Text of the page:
but actually they did all get onto tackling the questions related to the game in the end. This was really open ended, some children found it hard to decide what they were being asked to do and we never even got to a very settled solution, but had a lot of fun on the way towards one. I allowed children to choose which one to tackle as one involved subtracting negative numbers, and they self
selected well. In hindsight I would have thought more carefully about how to introduce this concept as some really struggled, but many have retained the ideas raised. There is a nice article on the site that might help others with this. Children found it quite difficult to express their strategies and ideas, except for
the most able who were eventually motivated by the published solution asking for further info and thanking our class for making a start on it (this was a couple of weeks later, and they were still engaged and wanted to write in with their improved ideas).

I have noticed a definite improvement in their attitude to open ended questions; when I started the July 2008 ' Cubes Here and There ' problem, the children were almost immediately engrossed.

The interactivities are great and often fun - my children enjoyed Various Venns and More Carroll Diagrams as they could move the numbers about on screen (even though these were a bit easy for them). However, most of our problem solving went
on away from the computer as the resources can be very easily printed off, and it was often helpful to have an IWB to display the site on. And it's FREE and updated monthly, with children's solutions published and acknowledged.

It can be quite intimidating as a teacher to start a lesson with no idea where the children might take you! I find this quite exhilarating but appreciate that it is by no means everybody's cup of tea. Therefore: don't panic! All problems on the mapping documents, and many others, have a 'Teachers' Notes' section suggesting in a helpful, step by step, manner how a problem might be introduced.
Most problems (except for the newly published ones) have solutions so it is possible to check where you might be heading before you start.

Part of the importance of open ended work like this is for students to consider how mathematical problems may have one solution or many or maybe none! My children have really warmed to this idea from an initial attitude of, in some extreme cases, abject panic. We have particularly enjoyed problems where the whole class contribute ideas over a longer time, such as Tiles on a Patio where children are still adding ideas/contributions a month later.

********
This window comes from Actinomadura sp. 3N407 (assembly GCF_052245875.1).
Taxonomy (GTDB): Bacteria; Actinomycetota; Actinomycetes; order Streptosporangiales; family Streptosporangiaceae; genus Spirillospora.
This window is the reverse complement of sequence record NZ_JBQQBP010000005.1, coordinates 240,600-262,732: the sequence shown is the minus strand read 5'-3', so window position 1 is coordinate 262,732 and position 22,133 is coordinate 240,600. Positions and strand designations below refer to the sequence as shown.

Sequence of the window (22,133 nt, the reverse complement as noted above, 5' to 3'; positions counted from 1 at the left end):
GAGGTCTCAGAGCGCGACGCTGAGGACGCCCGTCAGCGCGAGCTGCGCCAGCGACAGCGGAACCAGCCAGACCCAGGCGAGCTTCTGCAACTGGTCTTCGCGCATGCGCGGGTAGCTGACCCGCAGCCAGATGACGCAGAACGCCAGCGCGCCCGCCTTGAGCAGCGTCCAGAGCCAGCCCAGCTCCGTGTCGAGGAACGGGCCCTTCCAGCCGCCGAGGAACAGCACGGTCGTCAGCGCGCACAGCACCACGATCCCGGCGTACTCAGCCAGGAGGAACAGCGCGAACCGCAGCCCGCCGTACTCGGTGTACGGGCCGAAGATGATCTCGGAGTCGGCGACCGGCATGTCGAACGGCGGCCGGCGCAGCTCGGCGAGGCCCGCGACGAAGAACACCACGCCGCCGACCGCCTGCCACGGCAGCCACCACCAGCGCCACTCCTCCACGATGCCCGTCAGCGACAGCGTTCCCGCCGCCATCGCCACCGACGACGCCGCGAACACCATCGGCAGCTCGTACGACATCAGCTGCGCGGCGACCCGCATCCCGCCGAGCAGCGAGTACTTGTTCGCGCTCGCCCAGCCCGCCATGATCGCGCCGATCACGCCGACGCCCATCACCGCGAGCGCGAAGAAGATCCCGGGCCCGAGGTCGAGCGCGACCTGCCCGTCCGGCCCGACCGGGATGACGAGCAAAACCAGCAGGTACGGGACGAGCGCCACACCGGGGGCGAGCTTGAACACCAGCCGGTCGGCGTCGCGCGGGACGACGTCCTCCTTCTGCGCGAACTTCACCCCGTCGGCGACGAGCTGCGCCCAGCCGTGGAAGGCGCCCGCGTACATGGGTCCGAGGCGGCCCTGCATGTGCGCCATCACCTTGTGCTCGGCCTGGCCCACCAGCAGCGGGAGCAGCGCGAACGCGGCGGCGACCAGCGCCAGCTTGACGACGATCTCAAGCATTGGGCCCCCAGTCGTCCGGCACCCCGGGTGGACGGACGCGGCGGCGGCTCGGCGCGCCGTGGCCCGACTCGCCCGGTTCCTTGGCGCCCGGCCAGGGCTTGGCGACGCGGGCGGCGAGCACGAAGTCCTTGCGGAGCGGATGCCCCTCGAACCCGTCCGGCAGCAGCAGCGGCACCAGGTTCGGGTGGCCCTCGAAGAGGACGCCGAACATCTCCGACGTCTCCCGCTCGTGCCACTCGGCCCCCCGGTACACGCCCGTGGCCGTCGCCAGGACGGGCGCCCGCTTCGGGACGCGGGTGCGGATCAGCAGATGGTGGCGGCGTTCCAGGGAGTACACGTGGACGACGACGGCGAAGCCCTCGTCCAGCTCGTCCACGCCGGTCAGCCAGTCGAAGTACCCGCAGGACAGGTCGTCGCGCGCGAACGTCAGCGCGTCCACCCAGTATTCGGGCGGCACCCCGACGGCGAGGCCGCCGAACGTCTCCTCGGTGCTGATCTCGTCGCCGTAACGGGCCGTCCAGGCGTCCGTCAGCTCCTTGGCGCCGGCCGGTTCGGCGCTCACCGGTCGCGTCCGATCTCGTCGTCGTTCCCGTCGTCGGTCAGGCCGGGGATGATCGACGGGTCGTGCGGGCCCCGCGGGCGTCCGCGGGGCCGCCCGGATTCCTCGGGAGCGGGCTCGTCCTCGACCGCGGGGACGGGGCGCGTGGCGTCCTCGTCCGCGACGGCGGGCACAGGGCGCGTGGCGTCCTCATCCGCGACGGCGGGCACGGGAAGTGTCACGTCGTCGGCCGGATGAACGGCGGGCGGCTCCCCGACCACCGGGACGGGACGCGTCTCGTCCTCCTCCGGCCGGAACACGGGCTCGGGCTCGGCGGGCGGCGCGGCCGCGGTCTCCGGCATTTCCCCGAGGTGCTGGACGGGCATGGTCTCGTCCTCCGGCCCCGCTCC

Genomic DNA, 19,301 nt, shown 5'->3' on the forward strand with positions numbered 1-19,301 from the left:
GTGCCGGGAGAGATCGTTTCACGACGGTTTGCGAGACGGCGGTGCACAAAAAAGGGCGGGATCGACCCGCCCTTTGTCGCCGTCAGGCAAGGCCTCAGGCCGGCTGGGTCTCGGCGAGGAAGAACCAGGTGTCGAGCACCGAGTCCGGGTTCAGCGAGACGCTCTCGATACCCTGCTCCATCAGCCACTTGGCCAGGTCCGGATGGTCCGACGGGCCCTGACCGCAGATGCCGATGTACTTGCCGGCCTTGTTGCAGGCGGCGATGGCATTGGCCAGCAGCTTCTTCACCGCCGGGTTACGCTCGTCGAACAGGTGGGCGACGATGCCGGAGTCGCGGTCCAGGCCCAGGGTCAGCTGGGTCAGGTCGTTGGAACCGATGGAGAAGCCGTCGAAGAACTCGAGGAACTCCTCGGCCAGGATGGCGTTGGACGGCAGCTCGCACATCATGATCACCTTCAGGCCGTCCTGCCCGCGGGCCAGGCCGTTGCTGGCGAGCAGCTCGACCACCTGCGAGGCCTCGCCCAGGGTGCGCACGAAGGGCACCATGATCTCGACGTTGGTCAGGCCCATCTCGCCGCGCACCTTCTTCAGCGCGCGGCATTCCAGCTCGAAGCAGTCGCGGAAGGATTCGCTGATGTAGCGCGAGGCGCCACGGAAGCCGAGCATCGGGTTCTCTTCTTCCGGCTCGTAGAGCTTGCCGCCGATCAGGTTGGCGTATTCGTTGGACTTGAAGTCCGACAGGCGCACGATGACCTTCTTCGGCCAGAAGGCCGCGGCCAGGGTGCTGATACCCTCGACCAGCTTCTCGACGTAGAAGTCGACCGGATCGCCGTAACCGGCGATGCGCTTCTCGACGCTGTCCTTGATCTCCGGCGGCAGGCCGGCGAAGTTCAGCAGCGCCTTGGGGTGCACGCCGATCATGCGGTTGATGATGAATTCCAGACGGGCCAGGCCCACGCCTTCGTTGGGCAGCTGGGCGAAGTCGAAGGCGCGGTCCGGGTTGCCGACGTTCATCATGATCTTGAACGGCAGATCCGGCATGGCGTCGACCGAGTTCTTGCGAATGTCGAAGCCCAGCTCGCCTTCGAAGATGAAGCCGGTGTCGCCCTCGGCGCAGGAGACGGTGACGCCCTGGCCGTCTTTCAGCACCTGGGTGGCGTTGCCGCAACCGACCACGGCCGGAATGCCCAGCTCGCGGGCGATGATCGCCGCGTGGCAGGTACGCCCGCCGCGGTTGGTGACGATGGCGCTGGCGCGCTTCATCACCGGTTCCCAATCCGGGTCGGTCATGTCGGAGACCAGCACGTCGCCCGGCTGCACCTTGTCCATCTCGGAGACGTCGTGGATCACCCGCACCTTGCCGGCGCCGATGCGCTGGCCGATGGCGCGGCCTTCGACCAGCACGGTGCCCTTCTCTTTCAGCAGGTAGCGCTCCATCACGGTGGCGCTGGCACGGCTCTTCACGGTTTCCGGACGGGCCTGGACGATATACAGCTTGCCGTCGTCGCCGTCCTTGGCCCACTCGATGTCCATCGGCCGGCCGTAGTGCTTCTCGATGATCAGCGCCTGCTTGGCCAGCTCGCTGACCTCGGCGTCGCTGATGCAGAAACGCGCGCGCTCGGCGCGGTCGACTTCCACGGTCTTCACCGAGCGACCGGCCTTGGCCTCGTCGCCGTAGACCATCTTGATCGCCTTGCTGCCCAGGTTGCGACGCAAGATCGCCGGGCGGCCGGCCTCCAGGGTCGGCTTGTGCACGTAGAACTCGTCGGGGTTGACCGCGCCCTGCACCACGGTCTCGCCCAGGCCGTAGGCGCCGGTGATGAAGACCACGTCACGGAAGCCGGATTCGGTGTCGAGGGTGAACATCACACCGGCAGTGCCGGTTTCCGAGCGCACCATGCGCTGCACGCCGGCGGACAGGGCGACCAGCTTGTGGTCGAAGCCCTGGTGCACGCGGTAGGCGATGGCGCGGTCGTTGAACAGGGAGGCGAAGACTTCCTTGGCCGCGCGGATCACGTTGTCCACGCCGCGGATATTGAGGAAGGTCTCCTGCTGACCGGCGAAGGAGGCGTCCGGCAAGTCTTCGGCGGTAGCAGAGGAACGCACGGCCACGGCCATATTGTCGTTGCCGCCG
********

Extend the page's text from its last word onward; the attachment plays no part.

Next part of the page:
My school is embracing cross-curricular teaching - does this feed into this? Not directly, but the skills developed by this kind of working could then be employed in a more cross-curricular fashion.

My group worked to develop an outdoor problem-solving maths trail that other classes in the school could use, including researching the cost of playground markings and evaluating each others' questions for clarity. This still needs some work as they tend to favour questions of the 'count how many benches there are and multiply by the number of trees' kind rather than anything investigative
but they are slowly beginning to consider the mathematical merit of what a problem could be asking them to do.

I am very keen to continue the use of NRICH resources. I want to use more and formalise my use of them more regularly for display and homework. I am interested in considering more ways to encourage and structure group work to support the less confident. I have used talking partners a lot this year as it has been a whole school focus, and rotated pairs around but I am interested by the idea
of setting up formal group roles such as facilitator, group leader, reporter etc as I have used this sometimes in other subject areas but not considered really applying them in maths.

I would really like to pair up with a teacher of a much less able set and mentor their use of the site and resources and see what happens, as it is hard to answer the charge of this being fine for me with the more able.

I have worked a lot with others during informal discussion/planning time within my department and this meant it has been easy to demonstrate what I have done or how pupils we all knew well had responded. It was also possible to make suggestions of problems they could use.

I have also posted some ideas and suggestion on the TES website primary forum during relevant discussions. I led an INSET session for PGCE trainees where we considered a selection of problems and evaluated our emotional and intellectual response to them and also considered the importance of problem solving skills (see above). I explained the curriculum mapping document and gave everyone time
with a computer to explore the site and identify problems related to their current teaching topics. General feedback was very positive: trainees were unfamiliar with the site and raised questions about time/curriculum coverage/strategies to support less able etc but left feeling positive and with some planning to use examples. More formally, I will lead a whole school INSET for staff as a
reflection of the whole year, how well the experience of being a teacher fellow has worked and to structure how my experiences can be drawn on throughout the school.